Nicolas Pesce’s The Eyes of My Mother is a relentless nightmare, a movie that carries the same unsettling tone from the moment it starts to its very last frame—it’s a rare breed of horror that sinks its claws in early and never lets go. This shocking tale of loneliness is one for the ages, an unbroken nightmare of a movie that creates an unforgettable monster. In it, a young, lonely woman is consumed by her deepest and darkest desires after tragedy strikes her quiet country life.
I’m not sure where to even start with this movie because it’s just so different than what we’ve seen out of the genre lately; it’s a monster movie without fangs or claws, a horror story without a hero or hope—The Eyes of My Mother’s Francisca makes Norman Bates look like Mr. Rogers. It’s just this nasty, hopeless, and absolutely haunting little film that, while only 76 minutes long, packs the biggest punch of any horror film this year… easily.
But what sets The Eyes of My Mother apart from the rest of this year’s genre offerings is the way it holds onto those first ten horrific minutes and carries that darkness throughout the entire film—this movie is never not completely unnerving, which makes it a special kind of horror film. And a lot of that can be attributed to the director’s attention to detail and his ability to create a grim little world that’s ruled by a monster named Francisca. The way he blends the black & white aesthetic of old school horror with a shocking and altogether disturbing twist is absolutely jarring, and the result is some of the most grotesque horror you’ll ever see.
And driving that madness behind the monster is a theme as powerful as it is consuming—loneliness. It’s that loneliness that consumes Francisca, woven from the death of a loved one, that turns her into the monster that she becomes. What’s so interesting (and totally unique) about this film is that there is no hero and certainly no one to root for—Francisca is the entire pulse of the film. And despite being a total, tormenting monster, you can’t help but feel sad for her; she needs to be loved as badly as she needs to die. It’s a bold way to tell a story, one that’s centered on such a nasty person, but Pesce and his mad mind make it work and it’s a large part of why the film is so goddamn good. There’s just nothing else quite like it.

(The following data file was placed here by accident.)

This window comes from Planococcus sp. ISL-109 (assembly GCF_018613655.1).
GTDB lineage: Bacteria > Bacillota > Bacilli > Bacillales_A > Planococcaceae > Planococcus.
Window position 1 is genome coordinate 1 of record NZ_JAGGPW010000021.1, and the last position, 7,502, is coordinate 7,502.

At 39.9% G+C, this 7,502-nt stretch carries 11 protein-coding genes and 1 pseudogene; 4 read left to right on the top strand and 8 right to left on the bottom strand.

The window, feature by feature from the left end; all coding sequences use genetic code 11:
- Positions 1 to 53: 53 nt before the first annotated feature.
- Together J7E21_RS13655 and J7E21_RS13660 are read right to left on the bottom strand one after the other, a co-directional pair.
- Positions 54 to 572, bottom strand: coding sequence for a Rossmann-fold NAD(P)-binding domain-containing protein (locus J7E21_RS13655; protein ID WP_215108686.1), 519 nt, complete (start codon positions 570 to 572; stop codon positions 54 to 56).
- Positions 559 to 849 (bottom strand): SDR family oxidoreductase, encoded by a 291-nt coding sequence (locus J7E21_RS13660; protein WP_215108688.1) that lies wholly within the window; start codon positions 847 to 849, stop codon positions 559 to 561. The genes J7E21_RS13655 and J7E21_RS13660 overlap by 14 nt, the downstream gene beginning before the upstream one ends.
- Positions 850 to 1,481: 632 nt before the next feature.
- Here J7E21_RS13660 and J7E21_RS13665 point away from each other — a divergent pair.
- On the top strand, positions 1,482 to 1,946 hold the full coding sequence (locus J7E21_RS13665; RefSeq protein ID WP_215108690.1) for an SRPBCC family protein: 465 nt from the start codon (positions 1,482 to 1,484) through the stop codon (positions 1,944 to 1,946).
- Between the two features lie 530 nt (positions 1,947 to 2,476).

Although it’s only his first feature film, Nicolas Pesce has delivered something truly special with The Eyes of My Mother—it’s a film that defines horror. And in doing so, Pesce has established himself as one of the most exciting filmmakers around (I can’t even begin to imagine what he’ll do next), by creating a moody piece of nightmare cinema that’s destined to become a classic.